The experience of having important unanswered questions also applies to following SCI’s progress since we gave it a top ranking. We have now recommended SCI for over a year (and have been carefully following it since mid-2009), and I feel that we’ve learned relatively little about its progress in that time. (See our updates on SCI.)
This experience is also relevant because I see limited opportunity to learn from SCI in the future, which undermines the argument we’ve given for supporting multiple charities. In my view, learning should be a key goal of giving, especially to organizations that are not #1. While the rest of GiveWell staff are not fully on board with the points I’m raising in this post, they do agree that thinking about our prospects for learning from SCI in the future will play an important role in deciding whether we should aim to direct more funding to it in the future.
While I’m not able to pin down more specific concerns about SCI – i.e., I’m concerned because I haven’t been able to answer important questions and in the past answering previously unanswered questions has led organizations to move off our top-rated list – I have some theories about what we might be missing.
Although SCI has an impressive track record, it’s worth noting that its major achievements have been in partnership with major funders (Gates Foundation, USAID, DFID, Geneva Global) and it is not clear to me how large a role these funders played and how much credit they deserve for SCI’s past successes. (See the relevant section of our review of SCI.) One can easily imagine a model in which countries agree to work with SCI and implement a deworming program largely because a major funder is behind the program. This could simply be because the funder can commit all the funding a program needs (so the country knows the program will move forward) or because a major funder exerts its influence over a country to convince it to implement a program.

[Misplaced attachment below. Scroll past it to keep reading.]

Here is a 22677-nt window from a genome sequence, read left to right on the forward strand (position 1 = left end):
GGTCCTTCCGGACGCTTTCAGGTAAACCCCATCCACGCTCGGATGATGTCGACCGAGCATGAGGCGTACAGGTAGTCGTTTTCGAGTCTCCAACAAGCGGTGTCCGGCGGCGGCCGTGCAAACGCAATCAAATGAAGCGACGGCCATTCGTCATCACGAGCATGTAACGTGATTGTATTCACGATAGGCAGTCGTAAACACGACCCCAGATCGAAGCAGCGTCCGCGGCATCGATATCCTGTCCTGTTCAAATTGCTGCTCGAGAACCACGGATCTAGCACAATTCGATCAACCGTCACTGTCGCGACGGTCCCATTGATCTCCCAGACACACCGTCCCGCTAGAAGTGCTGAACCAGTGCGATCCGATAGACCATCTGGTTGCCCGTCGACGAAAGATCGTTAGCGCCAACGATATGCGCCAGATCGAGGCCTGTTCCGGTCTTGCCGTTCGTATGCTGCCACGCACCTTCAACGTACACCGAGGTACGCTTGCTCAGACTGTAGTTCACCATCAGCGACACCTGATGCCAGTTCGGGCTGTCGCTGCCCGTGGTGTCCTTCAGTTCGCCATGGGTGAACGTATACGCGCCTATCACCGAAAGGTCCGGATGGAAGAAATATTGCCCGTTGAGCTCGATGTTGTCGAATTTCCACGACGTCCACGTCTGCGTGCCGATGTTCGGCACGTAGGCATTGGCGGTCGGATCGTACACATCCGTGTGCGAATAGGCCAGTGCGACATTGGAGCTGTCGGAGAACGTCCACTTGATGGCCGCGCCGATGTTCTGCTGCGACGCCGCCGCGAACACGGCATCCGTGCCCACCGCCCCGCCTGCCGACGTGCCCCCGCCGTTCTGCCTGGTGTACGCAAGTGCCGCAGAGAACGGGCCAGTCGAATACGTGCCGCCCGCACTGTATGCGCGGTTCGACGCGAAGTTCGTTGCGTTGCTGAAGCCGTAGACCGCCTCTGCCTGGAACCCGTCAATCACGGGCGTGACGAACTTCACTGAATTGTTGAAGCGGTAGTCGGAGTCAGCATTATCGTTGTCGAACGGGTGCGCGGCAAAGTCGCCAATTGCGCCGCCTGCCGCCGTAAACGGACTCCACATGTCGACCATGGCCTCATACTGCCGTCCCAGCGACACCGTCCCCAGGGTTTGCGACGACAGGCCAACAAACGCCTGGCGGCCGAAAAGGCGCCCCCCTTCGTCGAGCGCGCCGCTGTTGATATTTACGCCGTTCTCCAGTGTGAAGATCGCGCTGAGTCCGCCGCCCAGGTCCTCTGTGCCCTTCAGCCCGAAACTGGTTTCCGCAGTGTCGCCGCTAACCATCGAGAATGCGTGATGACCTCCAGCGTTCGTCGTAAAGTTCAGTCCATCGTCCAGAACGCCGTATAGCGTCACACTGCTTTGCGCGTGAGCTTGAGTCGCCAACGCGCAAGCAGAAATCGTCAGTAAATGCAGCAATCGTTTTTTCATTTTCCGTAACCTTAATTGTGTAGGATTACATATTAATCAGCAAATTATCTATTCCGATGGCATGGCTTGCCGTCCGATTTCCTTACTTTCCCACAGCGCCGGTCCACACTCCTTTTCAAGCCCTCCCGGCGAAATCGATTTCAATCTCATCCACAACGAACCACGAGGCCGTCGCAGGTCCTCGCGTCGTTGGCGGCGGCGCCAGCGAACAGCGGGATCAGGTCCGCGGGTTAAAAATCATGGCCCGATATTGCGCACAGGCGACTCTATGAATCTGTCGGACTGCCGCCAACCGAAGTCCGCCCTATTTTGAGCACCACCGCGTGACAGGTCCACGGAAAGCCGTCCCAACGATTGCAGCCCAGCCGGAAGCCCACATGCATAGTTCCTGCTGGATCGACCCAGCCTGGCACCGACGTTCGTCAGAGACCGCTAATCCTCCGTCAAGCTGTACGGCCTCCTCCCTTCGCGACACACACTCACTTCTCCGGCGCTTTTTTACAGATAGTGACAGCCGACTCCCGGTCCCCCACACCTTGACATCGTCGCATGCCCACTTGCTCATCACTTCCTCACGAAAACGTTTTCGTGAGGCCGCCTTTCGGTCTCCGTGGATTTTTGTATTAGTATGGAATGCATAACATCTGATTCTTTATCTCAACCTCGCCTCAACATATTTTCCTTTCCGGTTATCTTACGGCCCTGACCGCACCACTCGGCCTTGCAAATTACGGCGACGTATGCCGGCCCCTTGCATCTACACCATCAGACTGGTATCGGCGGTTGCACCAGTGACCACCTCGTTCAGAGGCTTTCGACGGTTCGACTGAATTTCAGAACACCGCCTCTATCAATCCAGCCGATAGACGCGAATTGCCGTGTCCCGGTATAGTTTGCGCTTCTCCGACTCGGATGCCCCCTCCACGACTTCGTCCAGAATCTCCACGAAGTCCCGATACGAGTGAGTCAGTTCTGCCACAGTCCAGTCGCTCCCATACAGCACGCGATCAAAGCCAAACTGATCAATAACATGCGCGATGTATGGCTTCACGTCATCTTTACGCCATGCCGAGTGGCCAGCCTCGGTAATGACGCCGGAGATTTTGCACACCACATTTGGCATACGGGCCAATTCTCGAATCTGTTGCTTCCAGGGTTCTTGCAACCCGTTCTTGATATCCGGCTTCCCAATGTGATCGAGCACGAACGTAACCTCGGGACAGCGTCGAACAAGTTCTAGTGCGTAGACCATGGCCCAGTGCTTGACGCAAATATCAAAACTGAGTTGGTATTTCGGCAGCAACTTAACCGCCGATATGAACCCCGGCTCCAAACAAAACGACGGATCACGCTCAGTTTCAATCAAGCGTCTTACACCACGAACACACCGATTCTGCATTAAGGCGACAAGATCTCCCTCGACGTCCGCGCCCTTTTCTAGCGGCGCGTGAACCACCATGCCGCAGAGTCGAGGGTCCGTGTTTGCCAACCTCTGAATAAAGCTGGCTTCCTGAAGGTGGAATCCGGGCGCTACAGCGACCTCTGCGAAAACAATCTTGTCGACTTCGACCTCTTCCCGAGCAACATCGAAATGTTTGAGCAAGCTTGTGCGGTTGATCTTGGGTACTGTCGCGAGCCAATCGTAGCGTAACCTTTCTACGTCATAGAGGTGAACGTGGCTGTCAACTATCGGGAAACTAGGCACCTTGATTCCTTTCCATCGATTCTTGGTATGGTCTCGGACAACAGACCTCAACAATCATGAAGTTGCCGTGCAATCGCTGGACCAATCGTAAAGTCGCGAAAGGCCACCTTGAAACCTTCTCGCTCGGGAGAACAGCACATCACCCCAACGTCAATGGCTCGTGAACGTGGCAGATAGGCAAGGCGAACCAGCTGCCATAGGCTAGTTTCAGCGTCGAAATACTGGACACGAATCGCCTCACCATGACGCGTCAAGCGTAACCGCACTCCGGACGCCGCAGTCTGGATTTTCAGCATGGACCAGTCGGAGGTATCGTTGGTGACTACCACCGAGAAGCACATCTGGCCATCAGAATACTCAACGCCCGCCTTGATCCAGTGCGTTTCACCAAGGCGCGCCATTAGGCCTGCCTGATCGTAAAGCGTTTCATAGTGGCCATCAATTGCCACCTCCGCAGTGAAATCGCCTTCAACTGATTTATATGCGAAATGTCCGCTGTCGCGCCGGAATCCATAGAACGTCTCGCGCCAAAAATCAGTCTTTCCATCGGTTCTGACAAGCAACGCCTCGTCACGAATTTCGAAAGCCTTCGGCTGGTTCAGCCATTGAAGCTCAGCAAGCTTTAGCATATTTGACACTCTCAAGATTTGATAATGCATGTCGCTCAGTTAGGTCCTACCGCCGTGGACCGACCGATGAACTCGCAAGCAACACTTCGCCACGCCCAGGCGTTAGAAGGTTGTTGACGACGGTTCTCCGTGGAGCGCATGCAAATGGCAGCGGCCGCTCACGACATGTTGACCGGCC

SCI is now using unrestricted funding to try to start major programs without the backing of a major funder. Its largest use of unrestricted funding to date is in attempts to start a deworming program in Ethiopia. SCI is attempting this on its own, with fewer financial resources and diminished non-financial major funder support relative to what it had in its past successes.
To me, the best argument for supporting SCI is that (a) deworming is an excellent intervention; (b) SCI is a large, long-standing, credible organization that focuses on deworming and has no red flags. However, I also think this line of argument might apply to many other organizations that we’ve looked into briefly but stopped investigating because we found it challenging to get sufficient information about their track records or had questions about their room for more funding. These organizations include Deworm the World, the Center for Neglected Tropical Diseases, the African Programme for Onchocerciasis Control, the Measles and Rubella Initiative, and UNICEF’s Maternal and Neonatal Tetanus program.
The same was true about SCI when we first approached it in 2009, but because of the nature of our research process at that time, we were more willing to spend significant time trying to convince an organization to share information with us. SCI shared a significant amount of information with us about its past activities, but my intuition is that were we to spend the type of time on these other organizations, we would ultimately reach a similar level of understanding about their activities.
It’s true that we have carefully analyzed deworming as a program and found it to be among the most cost-effective programs we’ve considered. We have yet to assess the programs run by the organizations listed above, but my intuition again is that were we to analyze these programs – measles immunization, maternal and neonatal tetanus immunization, lymphatic filariasis control, onchocerciasis control – we would find programs that are as strong or nearly as strong as deworming.